Business Outlook 2014

By Dennis Read
Photos by Ryan M.L. Young
Illustration by Yogesh Chaudhary

Growth was a common talking point when Columbus CEO discussed the coming year with local experts in a variety of fields. Central Ohio hospital systems are adding facilities and services. Developers are planning numerous new sites for retail shopping. The Downtown housing market is continuing to expand. Employment numbers are expected to make slow but steady growth. Area colleges are increasing opportunities for students to pursue degrees.

For our annual business feature, we interviewed a variety of Central Ohio professionals to get their thoughts on what 2014 holds for five key topics: employment, real estate, healthcare, retail shopping and education.

Outlook: Real Estate

Columbus developers predict Downtown residential construction will continue steadily throughout 2014. The Downtown apartment and condo market continues to be extremely strong.

“Rents are at an historic high,” says Ed Joseph, vice president of CB Richard Ellis. This indicates that demand is outstripping supply.

As Downtown revitalization continues, residents are returning to the central city. “Columbus has a decent boom going,” says Jung Kim, director of research at the Columbus Chamber of Commerce.

Increasing the number of people who live downtown has always been a top priority for the Columbus Downtown Development Corp., says Guy Worley, CEO and president of the CDDC and Capitol South Community Urban Redevelopment Corp.

“The public and private sectors joined together to build the two great amenities in the neighborhood—Columbus Commons and Scioto Mile. Since these parks were built, we’ve seen a private sector residential investment estimated at $200 million,” he says.

The investment continues to grow. Established apartment complexes are expanding. Lifestyle Communities is building Lifestyle Community Annex 2 on the site of the Trautman and Hub buildings, adding another hundred apartments to the Annex neighborhood. Neighborhood Launch will continue growing west and north, adding another 24 condo units, and Bishop’s Walk II will double its rental apartment units to reach a total of 258. Both are Edwards Company projects.

Highpoint on Columbus Commons, the six-story apartment complex comprising 301 units built by Carter of Atlanta, will be ready for full occupancy by mid-March. Connor McNally, Carter’s chief development officer, says that a restaurant will move in on the ground floor sometime in 2014. Other restaurants and shops, yet to be named, will fill the rest of the 21,000 square feet. While Carter has nothing else currently planned for downtown Columbus, McNally says the developer is “looking for other opportunities.”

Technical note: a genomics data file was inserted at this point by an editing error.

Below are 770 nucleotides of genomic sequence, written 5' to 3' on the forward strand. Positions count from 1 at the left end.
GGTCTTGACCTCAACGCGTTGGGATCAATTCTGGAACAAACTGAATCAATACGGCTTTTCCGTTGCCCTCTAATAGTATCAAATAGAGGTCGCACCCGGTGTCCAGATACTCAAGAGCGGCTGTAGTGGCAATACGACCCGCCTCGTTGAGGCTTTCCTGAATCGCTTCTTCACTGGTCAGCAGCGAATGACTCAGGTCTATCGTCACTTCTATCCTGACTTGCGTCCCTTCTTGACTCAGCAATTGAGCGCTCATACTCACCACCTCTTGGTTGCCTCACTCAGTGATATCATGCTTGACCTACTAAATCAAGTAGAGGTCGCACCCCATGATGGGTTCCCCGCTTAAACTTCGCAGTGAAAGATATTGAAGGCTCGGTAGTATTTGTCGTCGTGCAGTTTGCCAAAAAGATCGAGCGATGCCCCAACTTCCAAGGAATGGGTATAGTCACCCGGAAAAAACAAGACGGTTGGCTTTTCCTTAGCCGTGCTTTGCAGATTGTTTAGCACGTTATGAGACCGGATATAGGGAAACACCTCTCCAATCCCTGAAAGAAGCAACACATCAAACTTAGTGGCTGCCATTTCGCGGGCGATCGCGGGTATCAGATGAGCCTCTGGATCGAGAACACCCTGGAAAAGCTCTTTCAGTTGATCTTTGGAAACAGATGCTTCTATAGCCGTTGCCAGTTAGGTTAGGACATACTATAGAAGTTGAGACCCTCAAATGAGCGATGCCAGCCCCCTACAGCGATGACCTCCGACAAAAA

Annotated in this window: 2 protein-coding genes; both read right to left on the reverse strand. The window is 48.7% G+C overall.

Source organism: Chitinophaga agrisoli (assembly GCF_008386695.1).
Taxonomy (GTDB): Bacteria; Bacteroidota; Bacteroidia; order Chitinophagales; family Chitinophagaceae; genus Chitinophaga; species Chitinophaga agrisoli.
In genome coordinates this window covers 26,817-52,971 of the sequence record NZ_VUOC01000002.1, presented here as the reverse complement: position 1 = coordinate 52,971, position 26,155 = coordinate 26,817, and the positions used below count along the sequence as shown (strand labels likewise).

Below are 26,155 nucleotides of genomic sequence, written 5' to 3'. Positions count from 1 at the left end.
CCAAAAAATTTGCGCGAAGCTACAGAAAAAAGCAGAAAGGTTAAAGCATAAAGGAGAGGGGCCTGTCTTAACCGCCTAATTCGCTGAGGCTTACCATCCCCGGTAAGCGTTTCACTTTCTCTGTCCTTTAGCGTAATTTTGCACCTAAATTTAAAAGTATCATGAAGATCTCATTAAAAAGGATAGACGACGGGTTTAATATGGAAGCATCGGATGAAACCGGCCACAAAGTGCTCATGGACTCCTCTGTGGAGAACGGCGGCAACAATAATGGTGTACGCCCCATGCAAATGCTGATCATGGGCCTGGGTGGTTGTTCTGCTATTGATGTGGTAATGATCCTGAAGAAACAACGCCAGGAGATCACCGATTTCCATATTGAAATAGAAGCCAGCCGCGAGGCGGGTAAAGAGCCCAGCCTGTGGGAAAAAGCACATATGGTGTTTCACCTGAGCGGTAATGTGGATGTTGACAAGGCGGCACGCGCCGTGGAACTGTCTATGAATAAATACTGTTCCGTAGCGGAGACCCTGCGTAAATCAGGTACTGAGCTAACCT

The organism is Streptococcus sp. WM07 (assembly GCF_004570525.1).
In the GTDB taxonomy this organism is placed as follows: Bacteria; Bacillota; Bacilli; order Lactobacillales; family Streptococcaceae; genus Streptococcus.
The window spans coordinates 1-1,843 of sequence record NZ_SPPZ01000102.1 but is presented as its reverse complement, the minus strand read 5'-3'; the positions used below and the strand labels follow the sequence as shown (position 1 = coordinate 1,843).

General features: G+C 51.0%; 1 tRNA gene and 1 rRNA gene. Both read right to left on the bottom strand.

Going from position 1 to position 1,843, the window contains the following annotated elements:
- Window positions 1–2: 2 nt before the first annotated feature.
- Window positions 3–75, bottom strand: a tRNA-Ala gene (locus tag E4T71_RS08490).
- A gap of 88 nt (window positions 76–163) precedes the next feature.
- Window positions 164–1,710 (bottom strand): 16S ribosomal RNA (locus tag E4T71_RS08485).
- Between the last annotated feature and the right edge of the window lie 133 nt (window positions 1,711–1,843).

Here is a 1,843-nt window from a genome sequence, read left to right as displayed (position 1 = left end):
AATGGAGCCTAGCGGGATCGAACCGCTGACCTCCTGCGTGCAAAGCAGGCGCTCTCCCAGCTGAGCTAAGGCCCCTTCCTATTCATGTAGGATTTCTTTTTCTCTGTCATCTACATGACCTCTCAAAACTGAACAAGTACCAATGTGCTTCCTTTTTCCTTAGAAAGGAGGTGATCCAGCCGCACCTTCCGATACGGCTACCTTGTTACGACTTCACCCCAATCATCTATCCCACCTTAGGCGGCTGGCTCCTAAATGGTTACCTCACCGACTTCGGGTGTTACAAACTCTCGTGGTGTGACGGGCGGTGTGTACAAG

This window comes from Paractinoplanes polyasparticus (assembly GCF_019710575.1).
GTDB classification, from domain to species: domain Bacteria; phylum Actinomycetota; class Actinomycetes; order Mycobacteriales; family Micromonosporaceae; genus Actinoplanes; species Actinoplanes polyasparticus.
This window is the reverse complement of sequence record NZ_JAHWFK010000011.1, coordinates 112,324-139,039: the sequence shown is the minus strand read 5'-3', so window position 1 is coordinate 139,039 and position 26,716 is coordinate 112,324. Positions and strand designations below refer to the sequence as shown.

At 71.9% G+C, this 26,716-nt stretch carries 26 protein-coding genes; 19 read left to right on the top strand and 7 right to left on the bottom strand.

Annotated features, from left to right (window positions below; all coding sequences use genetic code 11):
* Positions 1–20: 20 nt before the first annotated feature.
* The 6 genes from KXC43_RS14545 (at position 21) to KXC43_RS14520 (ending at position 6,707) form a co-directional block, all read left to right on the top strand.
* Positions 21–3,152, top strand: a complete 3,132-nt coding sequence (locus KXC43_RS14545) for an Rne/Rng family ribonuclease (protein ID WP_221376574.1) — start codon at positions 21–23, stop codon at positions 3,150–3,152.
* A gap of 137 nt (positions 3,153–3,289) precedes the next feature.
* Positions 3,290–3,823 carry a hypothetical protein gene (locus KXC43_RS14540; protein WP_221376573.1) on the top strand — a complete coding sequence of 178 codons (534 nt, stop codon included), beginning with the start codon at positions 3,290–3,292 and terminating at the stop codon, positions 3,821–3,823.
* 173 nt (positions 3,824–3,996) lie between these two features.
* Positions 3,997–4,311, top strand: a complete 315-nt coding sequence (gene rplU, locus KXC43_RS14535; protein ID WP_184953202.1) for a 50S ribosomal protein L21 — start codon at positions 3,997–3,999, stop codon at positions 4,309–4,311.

Construction will begin this year for 250 High, a 12-story, mixed-use, high-rise by Kaufman Development, with completion anticipated in April 2015. The building, located between Rich and Main streets, will have 120 apartments on its upper six floors and office and retail space on its lower six floors.

The building is already attracting tenants. The digital marketing agency, Resource, will occupy 60,000 square feet in 250 High. Brett Kaufman, founder and CEO of Kaufman Development, says that preleasing of apartments will start in late spring /early summer.

Kaufman credits public-private partnerships for a renewed downtown. Mayor Michael Coleman says those partnerships will move forward in the coming year. “We are breaking ground on the Scioto Greenways and moving forward on the Scioto Peninsula project that includes the new zoo location and Veterans Memorial,” says Mayor Coleman.

Kim says that these actions provide “a foundation for future activity and for downtown to grow.”

Coleman is “incredibly supportive,” Kaufman says. “I give him a tremendous amount of credit.”

The continuing construction of downtown residences reflects the growing vitality of the area. “Downtown,” Edwards says, “is on the verge of getting really better.”

Taylor says that the steady growth of the metropolitan area, coupled with job growth, is creating a momentum for Downtown. More people, especially young professionals and empty nesters, are choosing to live there, adding greater numbers each month to its current population of 6,200.

“We think Downtown Columbus housing is still underserved,” Kaufman says.

Joseph adds, “There’s not so much construction that it’s going to overbuild.”

Edwards, who has developed Neighborhood Launch at a measured steady rate, notes, however, that gradually increasing mortgage interest rates “will temper the growth.”